The troubles in Ireland have been the basis of many a film, usually directly in one-way or another. Bad Day For The Cut takes an unconventional viewpoint.
Donal, Nigel O’Neill (Game Of Thrones (TV), Vikings (TV)), lives with his ma in a rural farm, somewhere in Ireland. One day, whilst half-cut and sleeping in his new campervan, he hears a noise and sees a well-dressed man leaving the house, Trevor, Stuart Graham (Tinker Tailor Soldier Spy, The Foreigner). When he runs in, he finds his ma has been brutally murdered.
A few days later, some men come back to finish the job but Donal, ever resourceful, sees one of them off. Not understanding why any of this is happening to him he manages to convince the other polish man Bartosz, Jozef Pawloski (Bodo (TV), Warsaw ’44), to help him track down the people responsible.
Bartosz agrees because the people have his sister, Kaja, Anna Prochniak (Bodo (TV), Warsaw ’44), who needs saving too. The person behind all this is Frankie Pierce, Susan Lynch (Bodies (TV), Monroe (TV)). She is convinced that Donal’s ma had something to do with the death of her father and she’s turned into a psycho to bring retribution.
Donal can’t believe that his sweet, innocent mother has done anything wrong, whereas Pierce is convinced she was the devil incarnate.
Director Chris Baugh (Lily’s Driftwood Bay, Sesame Tree (TV)), who also co-wrote along with Brendan Mullin (Boys From County Hell (Short)), has created a nice little stylish revenge, thriller with some funny, black-humour moments thrown in too. It’s well directed, putting you on the edge of your seat on many an occasion.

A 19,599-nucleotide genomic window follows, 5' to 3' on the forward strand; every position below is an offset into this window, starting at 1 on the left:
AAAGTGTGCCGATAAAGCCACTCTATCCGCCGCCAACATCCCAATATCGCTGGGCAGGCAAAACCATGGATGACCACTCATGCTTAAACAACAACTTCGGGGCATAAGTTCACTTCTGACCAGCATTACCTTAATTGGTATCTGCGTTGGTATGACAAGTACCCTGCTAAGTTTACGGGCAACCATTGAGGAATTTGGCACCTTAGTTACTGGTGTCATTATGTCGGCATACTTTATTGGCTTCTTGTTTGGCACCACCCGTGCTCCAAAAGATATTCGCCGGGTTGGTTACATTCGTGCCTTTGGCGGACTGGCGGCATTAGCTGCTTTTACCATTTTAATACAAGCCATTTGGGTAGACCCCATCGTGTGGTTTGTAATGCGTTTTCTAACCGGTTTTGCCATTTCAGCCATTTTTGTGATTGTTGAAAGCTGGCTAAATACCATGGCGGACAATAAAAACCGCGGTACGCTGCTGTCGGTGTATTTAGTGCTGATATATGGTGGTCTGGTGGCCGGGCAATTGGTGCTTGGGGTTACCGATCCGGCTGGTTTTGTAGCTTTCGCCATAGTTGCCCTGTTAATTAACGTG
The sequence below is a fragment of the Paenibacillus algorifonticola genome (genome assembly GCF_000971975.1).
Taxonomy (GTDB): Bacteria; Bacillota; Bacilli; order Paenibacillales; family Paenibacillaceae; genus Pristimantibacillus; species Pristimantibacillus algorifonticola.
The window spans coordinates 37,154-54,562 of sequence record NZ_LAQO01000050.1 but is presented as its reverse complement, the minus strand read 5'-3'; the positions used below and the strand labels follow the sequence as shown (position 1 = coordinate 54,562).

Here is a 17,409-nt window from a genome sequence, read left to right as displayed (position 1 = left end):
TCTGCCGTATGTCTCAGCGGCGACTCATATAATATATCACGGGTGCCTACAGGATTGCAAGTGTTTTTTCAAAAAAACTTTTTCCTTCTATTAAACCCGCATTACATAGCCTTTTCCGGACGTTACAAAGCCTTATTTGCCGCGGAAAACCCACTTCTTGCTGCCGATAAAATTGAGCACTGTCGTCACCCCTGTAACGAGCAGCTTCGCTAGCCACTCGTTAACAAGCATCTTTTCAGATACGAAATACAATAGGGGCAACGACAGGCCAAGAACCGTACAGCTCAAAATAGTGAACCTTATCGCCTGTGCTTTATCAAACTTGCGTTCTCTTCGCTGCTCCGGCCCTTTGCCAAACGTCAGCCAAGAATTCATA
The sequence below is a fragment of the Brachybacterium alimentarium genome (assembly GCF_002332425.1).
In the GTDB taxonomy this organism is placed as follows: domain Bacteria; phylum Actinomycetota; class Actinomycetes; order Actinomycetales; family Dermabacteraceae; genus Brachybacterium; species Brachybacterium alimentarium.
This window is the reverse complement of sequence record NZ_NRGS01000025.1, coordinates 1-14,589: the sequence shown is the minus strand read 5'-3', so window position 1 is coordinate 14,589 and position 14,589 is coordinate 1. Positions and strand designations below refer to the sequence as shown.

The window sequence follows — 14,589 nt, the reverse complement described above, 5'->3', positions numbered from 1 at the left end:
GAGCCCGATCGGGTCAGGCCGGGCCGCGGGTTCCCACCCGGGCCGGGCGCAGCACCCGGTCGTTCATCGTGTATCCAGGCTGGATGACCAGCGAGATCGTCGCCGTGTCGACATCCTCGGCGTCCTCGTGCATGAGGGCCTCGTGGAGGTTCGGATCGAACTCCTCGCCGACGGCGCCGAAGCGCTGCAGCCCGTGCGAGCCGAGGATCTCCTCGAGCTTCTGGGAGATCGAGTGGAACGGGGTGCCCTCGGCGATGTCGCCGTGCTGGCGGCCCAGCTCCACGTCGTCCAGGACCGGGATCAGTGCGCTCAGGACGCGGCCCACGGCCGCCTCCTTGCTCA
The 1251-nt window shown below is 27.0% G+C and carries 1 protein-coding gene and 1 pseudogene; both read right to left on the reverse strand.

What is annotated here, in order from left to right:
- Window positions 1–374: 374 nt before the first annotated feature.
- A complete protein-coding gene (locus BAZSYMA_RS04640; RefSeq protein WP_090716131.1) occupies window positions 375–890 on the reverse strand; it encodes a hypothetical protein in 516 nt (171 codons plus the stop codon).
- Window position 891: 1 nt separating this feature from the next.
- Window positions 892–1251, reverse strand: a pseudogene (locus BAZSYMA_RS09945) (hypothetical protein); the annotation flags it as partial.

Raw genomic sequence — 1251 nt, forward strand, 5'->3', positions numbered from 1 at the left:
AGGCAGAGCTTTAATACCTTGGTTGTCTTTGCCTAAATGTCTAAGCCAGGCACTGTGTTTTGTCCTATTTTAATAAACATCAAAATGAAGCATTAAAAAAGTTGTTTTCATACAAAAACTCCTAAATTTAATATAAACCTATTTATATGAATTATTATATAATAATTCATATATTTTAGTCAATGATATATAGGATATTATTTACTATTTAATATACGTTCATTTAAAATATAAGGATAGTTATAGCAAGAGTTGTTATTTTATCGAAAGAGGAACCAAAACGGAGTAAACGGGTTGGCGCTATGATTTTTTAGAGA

It can take a while for Bad Day For The Cut to get moving but when it does you won’t want to take your eyes off it. O’Neill is great, starting off as a down-in-the-mouth loner, coming across as almost shy. Later though, he’s a bundle of energy and emotions as he lurches from one extreme event to the next, tackling each in a no-nonsense approach.
Lynch is scarily good as the passionate woman seeking revenge. She explodes in anger on a few occasions and it will have you jumping in your seat at the switch she put on. From calm to thunderous in under two seconds.
Pawloski plays the hapless Bartosz, the man who attempts many things, but succeeds at very few. He’s hapless, to say the least, but he knows the people involved and warns Donal not to get involved.
The whole story does a complete 360 on us with a classy ending, echoing events at the start. The undercurrent of the troubles of yesteryear still acting on these families even now, with the violence of ‘one for you, one for me’ putting things in a never-ending cycle.
Bad Day For The Cut isn’t perfect, there are more than one eye-roll moments where characters do things that can leave you exasperated, but overall it’s a darkly-humoured, edge of your seat thriller with some stellar performances.
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